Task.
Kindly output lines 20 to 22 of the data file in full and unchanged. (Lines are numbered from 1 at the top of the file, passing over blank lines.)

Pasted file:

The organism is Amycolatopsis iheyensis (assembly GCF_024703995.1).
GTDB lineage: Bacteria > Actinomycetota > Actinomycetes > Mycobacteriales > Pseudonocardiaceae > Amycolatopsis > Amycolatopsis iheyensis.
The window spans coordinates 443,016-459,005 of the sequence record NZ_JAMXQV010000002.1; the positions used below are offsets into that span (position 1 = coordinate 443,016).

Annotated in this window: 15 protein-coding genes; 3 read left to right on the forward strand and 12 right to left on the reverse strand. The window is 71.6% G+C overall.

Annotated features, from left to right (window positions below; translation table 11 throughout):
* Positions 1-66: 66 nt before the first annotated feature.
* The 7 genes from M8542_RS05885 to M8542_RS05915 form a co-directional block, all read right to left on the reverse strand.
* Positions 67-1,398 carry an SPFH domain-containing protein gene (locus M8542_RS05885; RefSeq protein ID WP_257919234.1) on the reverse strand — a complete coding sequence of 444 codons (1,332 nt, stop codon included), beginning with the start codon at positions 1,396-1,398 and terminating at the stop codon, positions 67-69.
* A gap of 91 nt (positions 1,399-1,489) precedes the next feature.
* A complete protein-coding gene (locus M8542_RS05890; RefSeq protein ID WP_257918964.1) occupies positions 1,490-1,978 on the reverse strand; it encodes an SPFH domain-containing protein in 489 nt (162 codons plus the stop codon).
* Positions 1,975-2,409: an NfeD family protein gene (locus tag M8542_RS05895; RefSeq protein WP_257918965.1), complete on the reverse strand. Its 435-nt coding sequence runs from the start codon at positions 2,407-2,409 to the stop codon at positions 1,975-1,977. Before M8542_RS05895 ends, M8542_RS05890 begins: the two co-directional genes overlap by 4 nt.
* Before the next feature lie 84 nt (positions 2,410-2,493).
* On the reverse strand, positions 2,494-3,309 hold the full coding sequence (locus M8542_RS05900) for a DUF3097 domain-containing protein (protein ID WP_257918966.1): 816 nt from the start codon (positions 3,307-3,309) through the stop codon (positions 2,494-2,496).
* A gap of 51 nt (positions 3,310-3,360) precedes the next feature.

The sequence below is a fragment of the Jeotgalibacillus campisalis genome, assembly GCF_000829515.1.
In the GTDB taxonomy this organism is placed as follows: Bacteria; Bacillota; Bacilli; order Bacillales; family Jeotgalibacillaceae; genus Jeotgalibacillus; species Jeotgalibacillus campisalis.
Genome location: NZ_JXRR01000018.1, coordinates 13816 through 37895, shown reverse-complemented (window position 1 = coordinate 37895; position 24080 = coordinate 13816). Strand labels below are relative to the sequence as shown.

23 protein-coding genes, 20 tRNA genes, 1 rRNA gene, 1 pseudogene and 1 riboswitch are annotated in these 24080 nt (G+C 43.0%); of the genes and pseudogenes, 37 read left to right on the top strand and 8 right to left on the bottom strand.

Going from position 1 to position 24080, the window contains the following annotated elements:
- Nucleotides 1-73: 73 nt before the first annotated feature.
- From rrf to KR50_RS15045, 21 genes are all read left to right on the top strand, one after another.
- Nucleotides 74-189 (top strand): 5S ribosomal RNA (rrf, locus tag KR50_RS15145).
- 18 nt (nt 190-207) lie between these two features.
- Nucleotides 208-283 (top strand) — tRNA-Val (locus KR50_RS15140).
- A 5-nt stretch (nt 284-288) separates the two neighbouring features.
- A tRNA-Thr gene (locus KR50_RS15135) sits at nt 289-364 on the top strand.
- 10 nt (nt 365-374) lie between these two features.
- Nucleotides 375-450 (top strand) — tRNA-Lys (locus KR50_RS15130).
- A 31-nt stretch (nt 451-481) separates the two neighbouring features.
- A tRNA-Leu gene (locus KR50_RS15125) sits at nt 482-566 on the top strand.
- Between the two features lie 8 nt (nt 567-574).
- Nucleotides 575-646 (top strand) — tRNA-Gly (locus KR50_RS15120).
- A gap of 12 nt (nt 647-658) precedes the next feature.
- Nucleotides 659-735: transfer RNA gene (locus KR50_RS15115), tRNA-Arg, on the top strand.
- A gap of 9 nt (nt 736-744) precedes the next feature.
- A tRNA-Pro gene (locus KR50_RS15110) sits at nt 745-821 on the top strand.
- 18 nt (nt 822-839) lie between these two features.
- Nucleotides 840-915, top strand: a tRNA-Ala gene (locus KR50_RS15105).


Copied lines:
- Nucleotides 1-73: 73 nt before the first annotated feature.
- From rrf to KR50_RS15045, 21 genes are all read left to right on the top strand, one after another.
- Nucleotides 74-189 (top strand): 5S ribosomal RNA (rrf, locus tag KR50_RS15145).